Tag Archives: dyeing

May 21, 2017, Meeting

On this warm day we met to once again experiment with our indigo pot. There were seven of us: Phyllis, Sandy, Sharolene, Ann, Anne, Natalie, and Laura.

indigo dyed garments hanging on the fence

 

 

Ann’s shawl on the left was originally bright pink until it was dipped into the indigo pot. And her shirt on the right was bound into pleats with rubber bands at the neck and the hem for a decorative resist when in went into the pot.

Natalie, one of our new members, is also learning to spin on a wheel that has a history and is in need of some tweaking. Several of us helped her determine that there was a bit of a wobble when the wheel went round but we think she can make an easy fix.

old spinning wheelShe was also able to experiment with a simple resist pattern dipped into the indigo pot.

a cloth decorated with areas of white on a blue backgroundLaura was our guest who has been fascinated to learn more about indigo. She changed some items in her wardrobe from white to rich indigo blue.

three tops dyed with indigoWe experimented with immersing items in the dyepot for a longer period of time versus repeated dips to see if there was a color difference. There did not appear to be but we will see if the color fades less in the one we left in the pot longer.

We also discussed ways to connect with others like Natalie and Laura who might like to share in our adventures with spinning, dyeing, and weaving. A very nice day!

 

January 2017 Meeting

We had our usual indigo dye pot and a cochineal dye pot as well. (Cochineal comes from a small beetle that lives on cactus pads!) We are also making kumihimo lanyards for the Conference of California Handweavers (CNCH) meeting in 2018. Here are some photos of some of our efforts. Of course, Phyllis’s dog Flicka had to take a look too.

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September 25, 2016 – Natural Dye Workshop with Anni Redding

We met, as usual, in Phyllis’s back yard on one of the hottest afternoons of the year. We came prepared with fibers and fabrics that had earlier been soaked in an alum solution (called a mordant in fabric talk). There are various elements that can mordant fiber. All help the dyes fix to the fabric and often affect the kind of color the dyes provide. Alum is a safe and easy-to-use mordant.

We are always interested in learning what we can about using natural dyes produced by plant and animal products as opposed to dyes created in a chemical lab. People have used these dyes for thousands of years to provide color in there fabric and sometimes even to paint their bodies. (We are sticking to just the fabrics.) Today we are using osage orange (Maclura pomifera) twigs and cochineal (Dactylopius coccus) produced by tiny bugs that live on cactus plants. We will also use some indigo (a plant dye that produces blue) on some of our fibers after they have been dyed yellow or red.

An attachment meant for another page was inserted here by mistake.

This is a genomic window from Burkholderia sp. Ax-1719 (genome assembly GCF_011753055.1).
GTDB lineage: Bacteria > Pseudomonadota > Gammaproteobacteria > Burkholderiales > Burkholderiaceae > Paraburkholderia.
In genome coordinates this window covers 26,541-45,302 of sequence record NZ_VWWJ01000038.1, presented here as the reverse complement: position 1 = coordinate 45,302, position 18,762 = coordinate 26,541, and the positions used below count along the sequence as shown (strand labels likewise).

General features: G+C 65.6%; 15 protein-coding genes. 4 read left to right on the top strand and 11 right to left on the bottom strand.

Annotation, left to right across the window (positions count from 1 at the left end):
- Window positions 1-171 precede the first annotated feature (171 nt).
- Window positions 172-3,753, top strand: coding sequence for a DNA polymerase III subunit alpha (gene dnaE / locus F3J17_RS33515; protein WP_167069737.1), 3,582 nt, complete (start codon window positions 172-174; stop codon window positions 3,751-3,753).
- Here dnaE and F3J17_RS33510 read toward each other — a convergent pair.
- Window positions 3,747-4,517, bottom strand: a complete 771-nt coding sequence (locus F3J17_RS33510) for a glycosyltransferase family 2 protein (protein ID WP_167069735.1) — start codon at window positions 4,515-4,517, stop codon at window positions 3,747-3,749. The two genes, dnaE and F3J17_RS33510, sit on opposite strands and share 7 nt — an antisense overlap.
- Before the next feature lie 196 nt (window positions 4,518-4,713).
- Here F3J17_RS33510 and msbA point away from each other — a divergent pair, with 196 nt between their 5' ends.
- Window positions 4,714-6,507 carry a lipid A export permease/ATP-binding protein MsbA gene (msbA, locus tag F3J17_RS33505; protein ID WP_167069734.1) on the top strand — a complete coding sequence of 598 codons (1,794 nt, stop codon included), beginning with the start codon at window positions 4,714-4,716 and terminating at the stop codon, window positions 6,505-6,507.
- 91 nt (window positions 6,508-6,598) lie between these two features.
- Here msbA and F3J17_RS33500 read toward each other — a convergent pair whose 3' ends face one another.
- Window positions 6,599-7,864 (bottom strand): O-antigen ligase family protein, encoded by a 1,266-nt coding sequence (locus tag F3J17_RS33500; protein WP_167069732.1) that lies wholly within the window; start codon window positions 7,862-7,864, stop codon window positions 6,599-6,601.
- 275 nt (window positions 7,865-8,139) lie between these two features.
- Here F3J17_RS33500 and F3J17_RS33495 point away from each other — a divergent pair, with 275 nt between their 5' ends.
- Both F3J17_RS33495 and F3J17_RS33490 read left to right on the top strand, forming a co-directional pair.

Anni introduced us to the wide range of colors that can be produced by natural dyes.

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We then set to work with our own fibers. Here are some of the results of our day of dyeing.

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July 17, 2016 – We Are Ready to Dye!

On a perfect summer day we met at Phyllis’s to prepare for our dye workshop next month. We needed to mordant our yarns and fabrics to prepare them to “take” the cochineal and osage orange dyes we will use next month. For dyers a mordant is “a substance used in dyeing to fix the coloring matter“. In our case we are using alum.

After weighing all our fibers, we soaked them thoroughly to ensure they were wet throughout:

fiber soaking in water

We measured alum by weight, using one-tenth the weight of the dry fiber, and put it into a small bit of water which we heated to dissolve the alum. After removing our thoroughly wet fiber from the pot and wringing it out, we added the alum and fiber to large pots of water, heated it and simmered it for an hour.

moving soaked fiber to simmer in alum water pots

And then we hung the fiber on the fence to dry.

fiber hung on the fence to dry

 

While all this was happening, we had plenty of time to talk and show each other our latest projects.

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April 17, 2016 – More Shibori

We had a lovely meeting with just a few choice members showing up: Sharolene, Frank, Lotus, Marcia and Phyllis. We continued with our indigo-dyed shibori project. There are some interesting comparisons of wet versus dry indigo in these pics. They are duplicated to show how much darker the wet indigo is.

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This is Lotus Baker’s handspun handmade beautiful vest that she made for the CNCH fashion show a couple of weeks ago.  You can’t tell by the look of it but it has a wonderful feel and drape. She made it using plain weave on her rigid heddle loom. These photos don’t do it justice.


March 20, 2016 – Egg Decoration

We had a fun meeting yesterday decorating eggs. Attendees were: Sandy, Marcia, Phyllis, Sharolene, Frank, Sage, Aviva, Ann, and Elaine. Sharolene tried some unsuccessful indigo dyeing on some mystery fabric, Aviva and Sage knitted, Sharolene and Sandy did egg decorating.  Sandy dyed one egg in some older yellow dye, which worked fine, although the dye itself was not reusable any longer. Sharolene and Sandy experimented with a new to them method of dyeing eggs with fingernail polish. It was quite simple. The fingernail polish floated on the surface of room temperature water and the eggs laid on top and the polish stuck to the eggs in delightful ways.  Ann used a silk transference technique where she tightly wrapped an egg with silk and then boiled in vinegar water for 30 minutes. This process transferred the dyes from the silk to the egg. Beautiful.

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